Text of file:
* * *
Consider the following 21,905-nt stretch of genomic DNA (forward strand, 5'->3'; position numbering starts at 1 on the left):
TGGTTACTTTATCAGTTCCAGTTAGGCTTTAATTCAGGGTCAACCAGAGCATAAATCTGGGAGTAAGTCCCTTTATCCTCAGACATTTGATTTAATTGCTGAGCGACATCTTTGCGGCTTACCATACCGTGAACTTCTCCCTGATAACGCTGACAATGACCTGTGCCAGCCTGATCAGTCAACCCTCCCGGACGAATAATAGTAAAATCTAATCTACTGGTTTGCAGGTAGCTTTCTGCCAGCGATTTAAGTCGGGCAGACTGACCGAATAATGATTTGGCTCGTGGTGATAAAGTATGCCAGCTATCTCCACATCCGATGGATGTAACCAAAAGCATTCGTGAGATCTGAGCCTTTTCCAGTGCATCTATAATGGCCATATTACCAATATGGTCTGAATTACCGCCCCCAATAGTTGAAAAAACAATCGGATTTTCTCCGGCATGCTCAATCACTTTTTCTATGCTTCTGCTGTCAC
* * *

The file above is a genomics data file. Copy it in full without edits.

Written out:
Consider the following 21,905-nt stretch of genomic DNA (forward strand, 5'->3'; position numbering starts at 1 on the left):
TGGTTACTTTATCAGTTCCAGTTAGGCTTTAATTCAGGGTCAACCAGAGCATAAATCTGGGAGTAAGTCCCTTTATCCTCAGACATTTGATTTAATTGCTGAGCGACATCTTTGCGGCTTACCATACCGTGAACTTCTCCCTGATAACGCTGACAATGACCTGTGCCAGCCTGATCAGTCAACCCTCCCGGACGAATAATAGTAAAATCTAATCTACTGGTTTGCAGGTAGCTTTCTGCCAGCGATTTAAGTCGGGCAGACTGACCGAATAATGATTTGGCTCGTGGTGATAAAGTATGCCAGCTATCTCCACATCCGATGGATGTAACCAAAAGCATTCGTGAGATCTGAGCCTTTTCCAGTGCATCTATAATGGCCATATTACCAATATGGTCTGAATTACCGCCCCCAATAGTTGAAAAAACAATCGGATTTTCTCCGGCATGCTCAATCACTTTTTCTATGCTTCTGCTGTCAC